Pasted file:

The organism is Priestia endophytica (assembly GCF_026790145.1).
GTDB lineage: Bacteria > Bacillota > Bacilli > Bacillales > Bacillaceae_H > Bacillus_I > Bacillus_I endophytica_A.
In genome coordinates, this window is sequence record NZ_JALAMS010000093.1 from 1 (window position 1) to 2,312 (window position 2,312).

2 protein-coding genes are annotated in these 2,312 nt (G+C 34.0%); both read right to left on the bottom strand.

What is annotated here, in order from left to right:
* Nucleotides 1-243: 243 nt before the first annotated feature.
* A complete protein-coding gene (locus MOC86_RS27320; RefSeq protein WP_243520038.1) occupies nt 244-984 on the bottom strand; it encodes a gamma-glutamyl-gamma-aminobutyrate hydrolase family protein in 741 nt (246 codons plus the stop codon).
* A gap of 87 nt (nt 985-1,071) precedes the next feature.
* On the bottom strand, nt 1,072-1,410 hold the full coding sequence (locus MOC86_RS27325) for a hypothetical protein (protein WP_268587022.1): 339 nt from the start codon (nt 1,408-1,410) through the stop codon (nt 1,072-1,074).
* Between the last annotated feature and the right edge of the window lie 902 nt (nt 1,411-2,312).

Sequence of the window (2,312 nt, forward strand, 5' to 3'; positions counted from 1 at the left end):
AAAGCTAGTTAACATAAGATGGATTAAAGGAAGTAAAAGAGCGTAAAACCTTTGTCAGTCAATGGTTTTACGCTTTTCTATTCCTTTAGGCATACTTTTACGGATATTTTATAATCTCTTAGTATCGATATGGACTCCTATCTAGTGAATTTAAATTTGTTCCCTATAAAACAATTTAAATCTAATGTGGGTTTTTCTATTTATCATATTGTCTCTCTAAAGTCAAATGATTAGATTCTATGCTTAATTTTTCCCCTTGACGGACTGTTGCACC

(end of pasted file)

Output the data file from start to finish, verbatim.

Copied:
The organism is Priestia endophytica (assembly GCF_026790145.1).
GTDB lineage: Bacteria > Bacillota > Bacilli > Bacillales > Bacillaceae_H > Bacillus_I > Bacillus_I endophytica_A.
In genome coordinates, this window is sequence record NZ_JALAMS010000093.1 from 1 (window position 1) to 2,312 (window position 2,312).

2 protein-coding genes are annotated in these 2,312 nt (G+C 34.0%); both read right to left on the bottom strand.

What is annotated here, in order from left to right:
* Nucleotides 1-243: 243 nt before the first annotated feature.
* A complete protein-coding gene (locus MOC86_RS27320; RefSeq protein WP_243520038.1) occupies nt 244-984 on the bottom strand; it encodes a gamma-glutamyl-gamma-aminobutyrate hydrolase family protein in 741 nt (246 codons plus the stop codon).
* A gap of 87 nt (nt 985-1,071) precedes the next feature.
* On the bottom strand, nt 1,072-1,410 hold the full coding sequence (locus MOC86_RS27325) for a hypothetical protein (protein WP_268587022.1): 339 nt from the start codon (nt 1,408-1,410) through the stop codon (nt 1,072-1,074).
* Between the last annotated feature and the right edge of the window lie 902 nt (nt 1,411-2,312).

Sequence of the window (2,312 nt, forward strand, 5' to 3'; positions counted from 1 at the left end):
AAAGCTAGTTAACATAAGATGGATTAAAGGAAGTAAAAGAGCGTAAAACCTTTGTCAGTCAATGGTTTTACGCTTTTCTATTCCTTTAGGCATACTTTTACGGATATTTTATAATCTCTTAGTATCGATATGGACTCCTATCTAGTGAATTTAAATTTGTTCCCTATAAAACAATTTAAATCTAATGTGGGTTTTTCTATTTATCATATTGTCTCTCTAAAGTCAAATGATTAGATTCTATGCTTAATTTTTCCCCTTGACGGACTGTTGCACC